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File: CRTSTY, Node: Top, Up: (DIR), Next: Introduction
CRTSTY is a program that supports various display terminals not directly
supported by TOPS-20. If you have problems with CRTSTY use @BUG CRTSTY
to report them.
* Introduction:: Introduction to CRTSTY
* Options:: Command line options
* Terminals:: Specific terminal types & features
* Unsupported:: What to do if your terminal is unsupported
* LOGIN Inits:: How to use CRTSTY from a LOGIN init
* New Terminals: (TERMS)TOP Info for people planning on buying terminals
File: CRTSTY, Node: Introduction, Up: Top, Previous: Top, Next: Options
CRTSTY is a program which attempts to function as an invisible
Intermediary between TOPS-20 and a "strange" display terminal. A
"strange" terminal is anything not supported by TOPS-20 itself. To see
what support is available for your terminal, if any, see [*Note
Terminals: (INFO:TERMS)Top.] For a variety of reasons, a terminal might
not be suitable for direct TOPS-20 support. For example, it may have no
command corresponding to one that is required, or may need a non-
standard escape sequence, or whatever. Since the monitor doesn't have
an infinite amount of space and, in general, these terminals are not
numerous enough to justify putting the support code directly into the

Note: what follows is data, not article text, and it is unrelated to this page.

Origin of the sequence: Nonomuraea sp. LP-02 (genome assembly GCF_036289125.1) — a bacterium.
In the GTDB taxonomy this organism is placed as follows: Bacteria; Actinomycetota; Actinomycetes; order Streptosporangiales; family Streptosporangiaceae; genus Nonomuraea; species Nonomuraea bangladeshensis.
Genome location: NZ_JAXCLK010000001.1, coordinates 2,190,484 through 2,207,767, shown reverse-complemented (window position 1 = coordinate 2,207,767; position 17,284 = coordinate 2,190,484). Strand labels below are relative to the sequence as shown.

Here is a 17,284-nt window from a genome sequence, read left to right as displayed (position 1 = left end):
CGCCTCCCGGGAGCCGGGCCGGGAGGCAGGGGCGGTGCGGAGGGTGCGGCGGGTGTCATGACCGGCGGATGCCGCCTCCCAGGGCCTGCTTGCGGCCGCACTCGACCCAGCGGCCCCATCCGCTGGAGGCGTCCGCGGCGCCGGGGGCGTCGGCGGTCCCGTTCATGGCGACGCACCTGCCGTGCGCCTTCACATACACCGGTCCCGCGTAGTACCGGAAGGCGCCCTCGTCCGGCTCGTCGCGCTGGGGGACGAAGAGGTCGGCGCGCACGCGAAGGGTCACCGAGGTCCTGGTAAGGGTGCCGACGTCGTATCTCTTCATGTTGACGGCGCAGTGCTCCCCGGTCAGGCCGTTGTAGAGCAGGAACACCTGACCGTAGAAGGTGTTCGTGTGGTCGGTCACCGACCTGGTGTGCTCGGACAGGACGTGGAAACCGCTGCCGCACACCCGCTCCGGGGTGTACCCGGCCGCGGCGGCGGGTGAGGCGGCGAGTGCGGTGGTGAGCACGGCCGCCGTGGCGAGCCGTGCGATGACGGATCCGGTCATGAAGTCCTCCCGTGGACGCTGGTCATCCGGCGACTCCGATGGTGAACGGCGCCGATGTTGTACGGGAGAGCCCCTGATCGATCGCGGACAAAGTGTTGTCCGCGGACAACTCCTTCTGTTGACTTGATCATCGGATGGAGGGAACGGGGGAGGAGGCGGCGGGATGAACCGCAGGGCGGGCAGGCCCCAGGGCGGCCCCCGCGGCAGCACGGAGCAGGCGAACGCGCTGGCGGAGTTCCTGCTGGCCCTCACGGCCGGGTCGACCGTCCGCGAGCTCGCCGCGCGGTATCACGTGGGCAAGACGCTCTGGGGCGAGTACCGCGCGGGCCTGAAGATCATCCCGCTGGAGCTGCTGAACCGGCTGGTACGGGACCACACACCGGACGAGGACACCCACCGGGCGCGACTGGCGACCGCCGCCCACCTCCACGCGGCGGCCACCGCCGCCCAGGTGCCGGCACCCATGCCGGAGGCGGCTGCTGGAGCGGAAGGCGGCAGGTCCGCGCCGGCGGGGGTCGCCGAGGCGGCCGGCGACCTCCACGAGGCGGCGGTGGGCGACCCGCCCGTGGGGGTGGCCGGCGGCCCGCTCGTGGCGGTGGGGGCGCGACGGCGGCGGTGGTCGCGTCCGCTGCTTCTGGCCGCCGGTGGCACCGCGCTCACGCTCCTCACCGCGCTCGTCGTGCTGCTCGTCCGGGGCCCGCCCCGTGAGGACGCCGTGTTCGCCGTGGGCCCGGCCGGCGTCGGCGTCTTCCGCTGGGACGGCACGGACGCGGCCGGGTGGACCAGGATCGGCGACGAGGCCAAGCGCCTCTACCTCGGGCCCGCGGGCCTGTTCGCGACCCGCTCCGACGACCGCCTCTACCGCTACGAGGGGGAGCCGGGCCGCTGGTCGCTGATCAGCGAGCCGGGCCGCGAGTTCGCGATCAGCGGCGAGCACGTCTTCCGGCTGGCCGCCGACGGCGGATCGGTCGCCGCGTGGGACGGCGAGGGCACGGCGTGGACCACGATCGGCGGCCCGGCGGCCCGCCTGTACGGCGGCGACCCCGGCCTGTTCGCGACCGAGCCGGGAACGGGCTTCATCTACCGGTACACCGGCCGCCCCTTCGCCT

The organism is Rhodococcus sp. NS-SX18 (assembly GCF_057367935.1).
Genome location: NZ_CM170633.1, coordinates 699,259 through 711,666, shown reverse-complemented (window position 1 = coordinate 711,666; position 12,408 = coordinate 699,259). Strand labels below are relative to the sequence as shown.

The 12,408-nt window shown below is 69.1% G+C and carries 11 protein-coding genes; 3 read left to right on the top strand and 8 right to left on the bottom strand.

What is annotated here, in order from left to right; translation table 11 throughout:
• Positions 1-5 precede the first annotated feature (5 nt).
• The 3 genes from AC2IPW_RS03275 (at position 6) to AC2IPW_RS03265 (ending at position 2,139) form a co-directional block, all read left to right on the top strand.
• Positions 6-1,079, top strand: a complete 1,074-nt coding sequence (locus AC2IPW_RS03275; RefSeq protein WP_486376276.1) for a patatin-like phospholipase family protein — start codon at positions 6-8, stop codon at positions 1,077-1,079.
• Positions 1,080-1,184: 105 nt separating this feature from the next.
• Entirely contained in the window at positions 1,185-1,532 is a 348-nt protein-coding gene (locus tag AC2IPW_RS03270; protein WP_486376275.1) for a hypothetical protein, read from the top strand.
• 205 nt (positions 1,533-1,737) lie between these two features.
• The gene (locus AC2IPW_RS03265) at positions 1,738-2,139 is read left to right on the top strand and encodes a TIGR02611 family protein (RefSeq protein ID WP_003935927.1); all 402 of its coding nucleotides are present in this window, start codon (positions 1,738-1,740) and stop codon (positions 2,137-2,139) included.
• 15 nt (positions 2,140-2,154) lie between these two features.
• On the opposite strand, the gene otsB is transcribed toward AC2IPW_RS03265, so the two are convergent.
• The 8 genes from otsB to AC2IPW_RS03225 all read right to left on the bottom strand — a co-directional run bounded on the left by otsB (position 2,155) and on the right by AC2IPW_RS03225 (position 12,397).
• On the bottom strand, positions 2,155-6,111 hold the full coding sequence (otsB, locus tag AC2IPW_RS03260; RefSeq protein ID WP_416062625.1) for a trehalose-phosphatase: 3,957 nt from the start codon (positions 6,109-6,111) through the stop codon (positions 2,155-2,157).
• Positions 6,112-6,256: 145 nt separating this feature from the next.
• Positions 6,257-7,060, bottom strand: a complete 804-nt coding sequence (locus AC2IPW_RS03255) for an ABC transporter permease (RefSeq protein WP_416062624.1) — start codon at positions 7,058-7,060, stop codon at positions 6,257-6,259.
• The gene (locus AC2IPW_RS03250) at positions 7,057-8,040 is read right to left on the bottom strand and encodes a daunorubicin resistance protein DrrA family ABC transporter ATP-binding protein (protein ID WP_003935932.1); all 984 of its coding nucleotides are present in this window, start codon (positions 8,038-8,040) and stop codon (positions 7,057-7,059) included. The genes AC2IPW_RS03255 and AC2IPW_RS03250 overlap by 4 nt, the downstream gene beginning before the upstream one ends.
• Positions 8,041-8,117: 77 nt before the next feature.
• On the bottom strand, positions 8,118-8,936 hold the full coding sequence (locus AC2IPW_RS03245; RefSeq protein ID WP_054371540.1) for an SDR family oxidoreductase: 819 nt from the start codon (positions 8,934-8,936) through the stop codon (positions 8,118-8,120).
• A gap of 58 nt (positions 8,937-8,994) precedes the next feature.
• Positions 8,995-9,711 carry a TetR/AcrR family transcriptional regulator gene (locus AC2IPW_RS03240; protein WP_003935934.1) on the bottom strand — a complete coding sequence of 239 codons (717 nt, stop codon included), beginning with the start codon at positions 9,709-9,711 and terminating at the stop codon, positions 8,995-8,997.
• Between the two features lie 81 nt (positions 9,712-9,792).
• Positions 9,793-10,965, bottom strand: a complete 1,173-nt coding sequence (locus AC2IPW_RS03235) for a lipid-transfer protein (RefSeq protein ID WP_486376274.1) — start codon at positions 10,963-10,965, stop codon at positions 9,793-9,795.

system CRTSTY exists.
In the usual case, all that is necessary is to furnish CRTSTY with the
terminal name and the host site, which in many cases will be this site,
Mit-Oz. The minimum options for CRTSTY to work are:
@CRTSTY <terminal-name> HOST <host-name>
For example, one might say "@CRTSTY FOX HOST MIT-OZ" or "@CRTSTY H1500
You will now be in a seperate job. Login as yourself and the system
will understand your terminal. You will notice (if you finger
yourself) that you have two jobs. One will be in CRTSTY and the
other will be a TRUE finger of yourself. Example:
-User- GR --Full name-- -What- Idle TTY -Console location-
KEITH T Keith M. Gabryelski FINGER .124 OZ: My Current TTY.
CRTSTY .110 PREP: My Original TTY.
You will also notice, if your perform a @Information Termianl, that your
terminal type is Supdup-Nvt. This is a "Standard terminal" that is
known by most systems. When EXEC sends a special cursor character
control it will send it so a terminal that uses Supdup-Nvt will